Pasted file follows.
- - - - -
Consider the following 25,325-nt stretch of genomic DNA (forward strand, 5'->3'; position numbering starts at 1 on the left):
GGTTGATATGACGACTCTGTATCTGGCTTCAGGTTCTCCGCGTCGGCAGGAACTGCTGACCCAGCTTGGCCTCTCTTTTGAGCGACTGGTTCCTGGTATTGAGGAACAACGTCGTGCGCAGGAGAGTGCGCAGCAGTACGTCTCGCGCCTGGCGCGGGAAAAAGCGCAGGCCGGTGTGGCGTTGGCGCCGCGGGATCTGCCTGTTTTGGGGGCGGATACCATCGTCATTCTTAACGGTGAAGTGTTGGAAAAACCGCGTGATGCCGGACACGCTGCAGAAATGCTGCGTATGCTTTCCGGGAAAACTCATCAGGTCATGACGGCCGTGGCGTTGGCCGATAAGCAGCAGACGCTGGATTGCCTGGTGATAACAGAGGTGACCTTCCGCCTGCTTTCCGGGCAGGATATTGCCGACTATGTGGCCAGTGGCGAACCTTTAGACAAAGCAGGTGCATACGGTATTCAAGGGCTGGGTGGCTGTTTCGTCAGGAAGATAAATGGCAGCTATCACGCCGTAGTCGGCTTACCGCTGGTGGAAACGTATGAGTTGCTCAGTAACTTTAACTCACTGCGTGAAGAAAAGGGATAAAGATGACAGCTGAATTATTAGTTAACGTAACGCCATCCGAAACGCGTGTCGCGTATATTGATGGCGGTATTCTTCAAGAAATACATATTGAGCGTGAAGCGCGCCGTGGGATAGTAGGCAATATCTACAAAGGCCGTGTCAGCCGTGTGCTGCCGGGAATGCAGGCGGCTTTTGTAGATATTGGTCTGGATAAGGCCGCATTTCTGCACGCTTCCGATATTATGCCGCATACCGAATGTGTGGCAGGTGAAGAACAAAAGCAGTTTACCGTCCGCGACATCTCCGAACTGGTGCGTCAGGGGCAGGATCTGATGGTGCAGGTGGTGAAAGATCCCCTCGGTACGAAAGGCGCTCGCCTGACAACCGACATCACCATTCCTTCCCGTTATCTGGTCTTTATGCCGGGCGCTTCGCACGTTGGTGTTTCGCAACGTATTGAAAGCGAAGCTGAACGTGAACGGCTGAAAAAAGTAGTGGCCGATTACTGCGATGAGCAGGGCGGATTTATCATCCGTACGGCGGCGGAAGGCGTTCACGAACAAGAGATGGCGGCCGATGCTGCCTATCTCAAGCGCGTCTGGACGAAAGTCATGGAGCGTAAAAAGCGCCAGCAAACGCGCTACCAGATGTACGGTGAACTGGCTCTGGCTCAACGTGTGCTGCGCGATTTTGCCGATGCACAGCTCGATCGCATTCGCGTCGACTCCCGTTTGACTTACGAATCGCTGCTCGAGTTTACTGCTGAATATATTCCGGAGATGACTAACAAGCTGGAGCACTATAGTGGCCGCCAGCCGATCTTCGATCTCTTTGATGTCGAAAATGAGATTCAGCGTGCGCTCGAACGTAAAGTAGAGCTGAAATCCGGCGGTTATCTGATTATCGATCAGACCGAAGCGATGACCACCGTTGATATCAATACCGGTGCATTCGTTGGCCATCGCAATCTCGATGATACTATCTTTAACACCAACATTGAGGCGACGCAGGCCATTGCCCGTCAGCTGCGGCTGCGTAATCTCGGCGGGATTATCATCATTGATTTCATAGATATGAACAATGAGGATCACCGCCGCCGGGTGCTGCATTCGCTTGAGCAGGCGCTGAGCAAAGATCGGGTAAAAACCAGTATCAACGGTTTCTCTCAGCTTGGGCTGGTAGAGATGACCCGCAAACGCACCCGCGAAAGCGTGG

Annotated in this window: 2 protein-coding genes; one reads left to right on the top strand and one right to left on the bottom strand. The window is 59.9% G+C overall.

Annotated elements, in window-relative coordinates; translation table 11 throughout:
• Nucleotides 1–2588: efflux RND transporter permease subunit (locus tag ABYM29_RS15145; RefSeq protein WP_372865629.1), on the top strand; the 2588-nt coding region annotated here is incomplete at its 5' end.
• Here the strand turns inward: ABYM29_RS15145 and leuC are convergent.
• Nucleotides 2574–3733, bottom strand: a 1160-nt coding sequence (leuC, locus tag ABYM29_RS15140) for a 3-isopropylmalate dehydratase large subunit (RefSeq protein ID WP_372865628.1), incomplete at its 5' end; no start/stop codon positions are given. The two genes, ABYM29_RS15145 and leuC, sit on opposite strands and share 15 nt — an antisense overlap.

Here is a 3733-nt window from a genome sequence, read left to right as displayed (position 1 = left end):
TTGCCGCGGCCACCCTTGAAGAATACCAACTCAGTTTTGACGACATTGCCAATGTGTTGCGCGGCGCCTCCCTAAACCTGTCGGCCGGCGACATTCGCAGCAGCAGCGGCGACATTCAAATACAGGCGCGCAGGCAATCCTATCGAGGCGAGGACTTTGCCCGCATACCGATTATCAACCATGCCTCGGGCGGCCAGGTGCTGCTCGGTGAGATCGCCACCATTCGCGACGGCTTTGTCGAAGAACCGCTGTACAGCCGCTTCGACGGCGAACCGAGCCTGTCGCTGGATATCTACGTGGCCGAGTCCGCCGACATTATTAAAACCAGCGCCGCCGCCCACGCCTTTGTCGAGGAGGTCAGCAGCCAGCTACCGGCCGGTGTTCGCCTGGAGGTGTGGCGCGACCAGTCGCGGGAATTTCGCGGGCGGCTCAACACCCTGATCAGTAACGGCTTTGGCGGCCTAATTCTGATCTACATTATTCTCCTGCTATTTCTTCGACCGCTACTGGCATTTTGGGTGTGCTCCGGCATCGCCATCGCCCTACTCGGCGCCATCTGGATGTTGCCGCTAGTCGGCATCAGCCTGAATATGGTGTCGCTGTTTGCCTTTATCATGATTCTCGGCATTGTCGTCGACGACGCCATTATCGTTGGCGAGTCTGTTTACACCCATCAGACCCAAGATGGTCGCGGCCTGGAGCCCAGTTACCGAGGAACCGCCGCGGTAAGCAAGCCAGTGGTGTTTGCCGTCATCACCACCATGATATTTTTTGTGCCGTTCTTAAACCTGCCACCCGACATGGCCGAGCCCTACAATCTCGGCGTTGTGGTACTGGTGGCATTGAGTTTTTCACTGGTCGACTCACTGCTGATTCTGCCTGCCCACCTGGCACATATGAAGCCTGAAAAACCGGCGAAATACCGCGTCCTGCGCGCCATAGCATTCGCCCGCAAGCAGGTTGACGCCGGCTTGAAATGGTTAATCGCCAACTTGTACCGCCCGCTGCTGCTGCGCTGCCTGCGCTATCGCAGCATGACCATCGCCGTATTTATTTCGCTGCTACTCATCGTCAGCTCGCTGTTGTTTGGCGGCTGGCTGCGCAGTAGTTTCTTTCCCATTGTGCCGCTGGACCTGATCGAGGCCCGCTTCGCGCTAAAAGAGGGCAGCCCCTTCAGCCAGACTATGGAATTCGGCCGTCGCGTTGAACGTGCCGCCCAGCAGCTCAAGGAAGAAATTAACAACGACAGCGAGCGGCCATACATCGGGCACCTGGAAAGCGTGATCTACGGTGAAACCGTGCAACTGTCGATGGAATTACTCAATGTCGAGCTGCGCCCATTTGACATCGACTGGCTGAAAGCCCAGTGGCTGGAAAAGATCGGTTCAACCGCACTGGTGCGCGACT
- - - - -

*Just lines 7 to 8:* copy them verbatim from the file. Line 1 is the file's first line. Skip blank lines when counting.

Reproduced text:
• Nucleotides 2574–3733, bottom strand: a 1160-nt coding sequence (leuC, locus tag ABYM29_RS15140) for a 3-isopropylmalate dehydratase large subunit (RefSeq protein ID WP_372865628.1), incomplete at its 5' end; no start/stop codon positions are given. The two genes, ABYM29_RS15145 and leuC, sit on opposite strands and share 15 nt — an antisense overlap.

Here is a 3733-nt window from a genome sequence, read left to right as displayed (position 1 = left end):